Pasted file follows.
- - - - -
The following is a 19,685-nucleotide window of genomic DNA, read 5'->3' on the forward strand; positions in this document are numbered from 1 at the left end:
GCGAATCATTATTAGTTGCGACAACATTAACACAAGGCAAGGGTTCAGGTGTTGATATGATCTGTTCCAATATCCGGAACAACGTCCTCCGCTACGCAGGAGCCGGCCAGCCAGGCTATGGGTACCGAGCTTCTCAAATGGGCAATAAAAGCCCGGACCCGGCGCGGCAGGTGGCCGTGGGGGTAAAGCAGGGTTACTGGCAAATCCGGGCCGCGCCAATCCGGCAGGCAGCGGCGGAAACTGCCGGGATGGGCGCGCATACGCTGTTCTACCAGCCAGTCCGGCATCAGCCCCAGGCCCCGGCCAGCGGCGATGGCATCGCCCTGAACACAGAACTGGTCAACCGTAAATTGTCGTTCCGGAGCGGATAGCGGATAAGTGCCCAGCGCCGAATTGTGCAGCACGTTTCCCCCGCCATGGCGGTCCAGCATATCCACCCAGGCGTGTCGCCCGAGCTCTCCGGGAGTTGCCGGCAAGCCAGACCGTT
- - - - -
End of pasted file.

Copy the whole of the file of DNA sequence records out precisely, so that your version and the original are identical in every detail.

The following is a 19,685-nucleotide window of genomic DNA, read 5'->3' on the forward strand; positions in this document are numbered from 1 at the left end:
GCGAATCATTATTAGTTGCGACAACATTAACACAAGGCAAGGGTTCAGGTGTTGATATGATCTGTTCCAATATCCGGAACAACGTCCTCCGCTACGCAGGAGCCGGCCAGCCAGGCTATGGGTACCGAGCTTCTCAAATGGGCAATAAAAGCCCGGACCCGGCGCGGCAGGTGGCCGTGGGGGTAAAGCAGGGTTACTGGCAAATCCGGGCCGCGCCAATCCGGCAGGCAGCGGCGGAAACTGCCGGGATGGGCGCGCATACGCTGTTCTACCAGCCAGTCCGGCATCAGCCCCAGGCCCCGGCCAGCGGCGATGGCATCGCCCTGAACACAGAACTGGTCAACCGTAAATTGTCGTTCCGGAGCGGATAGCGGATAAGTGCCCAGCGCCGAATTGTGCAGCACGTTTCCCCCGCCATGGCGGTCCAGCATATCCACCCAGGCGTGTCGCCCGAGCTCTCCGGGAGTTGCCGGCAAGCCAGACCGTT